Although payloads and towing capacities were not available at time of publication, they shouldn't change much from last year's model. Capacities vary with each model, ranging from 2,740 pounds to 4,560 pounds for payload and from 2,900 pounds to 7,500 pounds for towing when properly equipped.
Fuel economy for 2017 wasn't available at the time of publishing, but we don't expect the Transit's fuel economy to change much (if at all) from last year. Last year's regular-wheelbase Transit Wagon passenger van with the 3.7-liter V6 was EPA-rated at 16 mpg combined (14 mpg city/18 mpg highway). The same model powered by the 3.5-liter turbocharged V6 was marginally different, earning 16 mpg combined (15 city/19 highway). Because of the rules governing commercial vehicles, there's no other fuel economy data available for the Transit's other models.
You'll likely be impressed with the way the 2017 Ford Transit Wagon goes down the road in a way no truck-based van could hope to match. The steering responds easily and gives feedback more like a family car than a full-size truck. A relatively tight turning circle is another welcome attribute of the Transit. Well-managed road and wind noise make the Transit's cabin quieter than the norm for full-size vans.
The Transit's standard 3.7-liter V6 has respectable power, but may be a bit lacking for those planning to transport a lot of passengers on a regular basis. If that's you, the turbocharged 3.5-liter V6 is a desirable upgrade. The 3.2-liter diesel is quiet and gutsy, though it ultimately lacks the oomph of the 3.5-liter V6. Like the other two engines, it cooperates almost invisibly with the standard six-speed automatic transmission.
Stepping into the 2017 Ford Transit Wagon after coming out of an old-school, truck-based passenger van is somewhat akin to getting a new smartphone after hanging up your old curly-corded, rotary dial desktop model. It's difficult to believe all the features you've lived without for so long.
Compared to the old Ford E-Series van, the Transit boasts a generously low step-in height. There's no more climbing and clambering over wide sills to enter the cabin, and no need to use the rear bumper as a stair when stepping inside the cargo area either, thanks to a low floor. For the dashboard, the look is more family minivan than truck. The tall center console, close-to-hand gear selector and easy-to-access audio and climate controls work in harmony to make the drive go more smoothly. If you care about the latest infotainment technology, using the new-for-last-year Sync 3 interface feels like operating your smartphone. Large virtual buttons are easy to press if you aren't paying strict attention to the screen, and the navigation system incorporates familiar functions like pinch-to-zoom and swiping gestures.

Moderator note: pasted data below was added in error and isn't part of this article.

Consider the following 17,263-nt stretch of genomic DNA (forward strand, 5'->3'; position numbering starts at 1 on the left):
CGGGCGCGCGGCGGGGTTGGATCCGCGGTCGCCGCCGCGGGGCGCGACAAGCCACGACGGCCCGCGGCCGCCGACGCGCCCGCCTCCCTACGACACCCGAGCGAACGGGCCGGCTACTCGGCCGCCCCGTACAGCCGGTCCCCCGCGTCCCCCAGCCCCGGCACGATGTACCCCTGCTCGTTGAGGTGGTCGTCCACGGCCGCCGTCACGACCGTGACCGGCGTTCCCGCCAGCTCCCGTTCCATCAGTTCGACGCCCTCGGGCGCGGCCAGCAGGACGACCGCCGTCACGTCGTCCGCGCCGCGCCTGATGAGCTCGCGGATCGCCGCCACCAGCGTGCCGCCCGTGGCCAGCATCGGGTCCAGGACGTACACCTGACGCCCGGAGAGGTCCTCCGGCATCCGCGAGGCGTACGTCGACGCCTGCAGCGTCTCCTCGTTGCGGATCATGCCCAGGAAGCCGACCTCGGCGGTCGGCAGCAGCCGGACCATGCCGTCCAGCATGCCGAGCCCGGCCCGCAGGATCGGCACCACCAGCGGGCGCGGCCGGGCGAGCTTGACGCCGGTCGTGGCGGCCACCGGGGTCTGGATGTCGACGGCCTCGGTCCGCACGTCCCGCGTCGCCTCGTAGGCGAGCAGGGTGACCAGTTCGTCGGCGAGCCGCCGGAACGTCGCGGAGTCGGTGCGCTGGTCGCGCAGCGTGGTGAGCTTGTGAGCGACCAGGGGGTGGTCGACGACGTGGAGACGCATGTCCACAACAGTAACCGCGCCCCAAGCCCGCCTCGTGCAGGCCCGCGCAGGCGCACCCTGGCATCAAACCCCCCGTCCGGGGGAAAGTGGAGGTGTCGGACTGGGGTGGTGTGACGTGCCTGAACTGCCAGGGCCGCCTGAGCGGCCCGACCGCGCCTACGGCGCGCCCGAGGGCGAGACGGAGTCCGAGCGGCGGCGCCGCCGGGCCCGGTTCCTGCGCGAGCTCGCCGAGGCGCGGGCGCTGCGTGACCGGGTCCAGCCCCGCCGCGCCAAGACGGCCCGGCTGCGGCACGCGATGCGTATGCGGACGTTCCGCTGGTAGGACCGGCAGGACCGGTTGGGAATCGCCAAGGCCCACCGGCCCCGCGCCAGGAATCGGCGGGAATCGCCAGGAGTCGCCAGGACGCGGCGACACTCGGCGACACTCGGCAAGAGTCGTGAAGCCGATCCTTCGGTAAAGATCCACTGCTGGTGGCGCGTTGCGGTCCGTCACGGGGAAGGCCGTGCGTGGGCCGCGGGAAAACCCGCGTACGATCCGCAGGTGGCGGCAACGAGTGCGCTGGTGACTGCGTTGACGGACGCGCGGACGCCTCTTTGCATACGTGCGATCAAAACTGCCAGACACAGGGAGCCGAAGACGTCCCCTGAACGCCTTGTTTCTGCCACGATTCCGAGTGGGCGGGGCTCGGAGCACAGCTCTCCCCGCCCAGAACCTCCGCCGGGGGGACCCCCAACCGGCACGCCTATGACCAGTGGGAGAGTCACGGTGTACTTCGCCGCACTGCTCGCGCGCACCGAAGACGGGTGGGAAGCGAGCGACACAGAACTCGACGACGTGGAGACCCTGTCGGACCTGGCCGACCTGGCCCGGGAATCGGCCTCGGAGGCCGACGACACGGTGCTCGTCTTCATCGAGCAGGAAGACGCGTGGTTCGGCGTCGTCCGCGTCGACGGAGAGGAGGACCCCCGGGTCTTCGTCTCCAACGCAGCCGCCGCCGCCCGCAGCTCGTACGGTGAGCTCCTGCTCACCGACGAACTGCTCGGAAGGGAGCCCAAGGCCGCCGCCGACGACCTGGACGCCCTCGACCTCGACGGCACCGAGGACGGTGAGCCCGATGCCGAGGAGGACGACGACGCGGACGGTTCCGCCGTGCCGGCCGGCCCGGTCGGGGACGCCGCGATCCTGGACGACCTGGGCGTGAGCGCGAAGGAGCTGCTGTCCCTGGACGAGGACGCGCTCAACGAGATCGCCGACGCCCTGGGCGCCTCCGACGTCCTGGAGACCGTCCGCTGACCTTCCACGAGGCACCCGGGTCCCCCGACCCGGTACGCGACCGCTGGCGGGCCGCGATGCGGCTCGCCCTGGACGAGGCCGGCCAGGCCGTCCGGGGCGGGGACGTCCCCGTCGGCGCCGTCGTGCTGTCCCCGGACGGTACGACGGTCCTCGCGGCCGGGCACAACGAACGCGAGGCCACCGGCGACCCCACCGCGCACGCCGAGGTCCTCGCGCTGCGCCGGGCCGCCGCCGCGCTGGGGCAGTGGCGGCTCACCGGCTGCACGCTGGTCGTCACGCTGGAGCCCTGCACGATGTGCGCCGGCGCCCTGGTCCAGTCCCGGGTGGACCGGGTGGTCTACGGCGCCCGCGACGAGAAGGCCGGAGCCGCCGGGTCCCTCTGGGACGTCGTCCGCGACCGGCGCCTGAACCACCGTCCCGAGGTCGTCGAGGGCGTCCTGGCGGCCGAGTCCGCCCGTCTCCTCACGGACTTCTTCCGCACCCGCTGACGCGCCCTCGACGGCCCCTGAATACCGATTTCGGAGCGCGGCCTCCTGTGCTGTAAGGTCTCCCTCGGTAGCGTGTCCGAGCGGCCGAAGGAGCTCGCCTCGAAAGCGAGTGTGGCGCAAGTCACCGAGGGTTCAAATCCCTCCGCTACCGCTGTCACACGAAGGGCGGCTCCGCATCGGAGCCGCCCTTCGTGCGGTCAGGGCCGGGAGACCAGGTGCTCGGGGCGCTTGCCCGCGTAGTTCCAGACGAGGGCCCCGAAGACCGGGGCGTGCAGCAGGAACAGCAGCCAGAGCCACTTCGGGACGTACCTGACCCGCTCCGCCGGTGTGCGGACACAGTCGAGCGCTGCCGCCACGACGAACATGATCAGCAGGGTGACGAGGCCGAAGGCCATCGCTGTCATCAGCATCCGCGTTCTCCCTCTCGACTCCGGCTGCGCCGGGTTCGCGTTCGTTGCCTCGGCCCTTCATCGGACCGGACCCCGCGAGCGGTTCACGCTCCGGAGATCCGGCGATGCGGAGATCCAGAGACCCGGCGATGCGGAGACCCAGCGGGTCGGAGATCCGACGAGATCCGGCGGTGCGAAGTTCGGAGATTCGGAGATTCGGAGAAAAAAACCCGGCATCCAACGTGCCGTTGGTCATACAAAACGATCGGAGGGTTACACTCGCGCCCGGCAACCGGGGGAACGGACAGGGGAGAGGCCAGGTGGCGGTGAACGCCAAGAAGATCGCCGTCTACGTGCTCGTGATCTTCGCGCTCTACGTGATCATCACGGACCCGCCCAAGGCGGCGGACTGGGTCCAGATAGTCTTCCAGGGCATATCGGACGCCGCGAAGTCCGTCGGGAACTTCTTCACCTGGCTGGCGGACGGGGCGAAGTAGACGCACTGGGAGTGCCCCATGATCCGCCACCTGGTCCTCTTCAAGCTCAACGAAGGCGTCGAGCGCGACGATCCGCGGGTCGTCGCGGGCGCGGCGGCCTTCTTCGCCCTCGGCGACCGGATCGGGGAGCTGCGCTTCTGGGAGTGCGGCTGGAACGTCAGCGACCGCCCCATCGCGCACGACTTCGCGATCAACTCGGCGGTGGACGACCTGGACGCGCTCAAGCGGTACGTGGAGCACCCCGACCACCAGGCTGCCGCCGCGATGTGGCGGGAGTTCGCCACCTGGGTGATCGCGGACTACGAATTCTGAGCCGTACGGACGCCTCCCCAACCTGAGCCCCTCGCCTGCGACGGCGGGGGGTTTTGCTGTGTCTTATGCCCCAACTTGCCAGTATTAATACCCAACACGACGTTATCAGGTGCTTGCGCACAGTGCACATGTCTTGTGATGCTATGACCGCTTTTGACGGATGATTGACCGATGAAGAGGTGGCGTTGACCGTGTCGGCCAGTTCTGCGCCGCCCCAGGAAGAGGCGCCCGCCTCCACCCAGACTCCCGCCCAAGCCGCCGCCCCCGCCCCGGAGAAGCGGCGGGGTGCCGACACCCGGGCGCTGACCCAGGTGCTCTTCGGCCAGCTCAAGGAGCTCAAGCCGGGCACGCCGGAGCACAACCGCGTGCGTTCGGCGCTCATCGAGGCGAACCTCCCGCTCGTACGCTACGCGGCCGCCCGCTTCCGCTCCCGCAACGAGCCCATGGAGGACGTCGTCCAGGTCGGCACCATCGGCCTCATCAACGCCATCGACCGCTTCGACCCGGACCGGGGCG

Springing for the XLT trim is worth the cost merely for the cloth upholstery and cruise control, particularly if you plan to use the Transit on long highway hauls. Passenger seat layouts run the gamut, depending on the selected length. The standard setup is for eight, with the option for 10 on the regular-wheelbase models. Move to the long wheelbase and there is the option for 15-passenger seating, becoming standard if you select the long-wheelbase/extended-length Transit Wagon. Maneuvering to the back rows of seating in all configurations is easy thanks to generous spaces between the seats, but the final row in the 10-, 12- and 15-passenger wagons has four very narrow seats, so don't plan on putting full-size adults back there for too long.
Maximum cargo volume behind the first row ranges from a healthy 224.5 cubic feet in the medium-height low-roof model to an appropriately cavernous 461.9 cubes in the long-wheelbase/extended-length model with the high roof.
edmunds expert review process
This review was written by a member of Edmunds' editorial team of expert car reviewers. Our team drives every car you can buy. We put the vehicles through rigorous testing, evaluating how they drive and comparing them in detail to their competitors.
We're also regular people like you, so we pay attention to all the different ways people use their cars every day. We want to know if there's enough room for our families and our weekend gear and whether or not our favorite drink fits in the cupholder. Our editors want to help you make the best decision on a car that fits your life.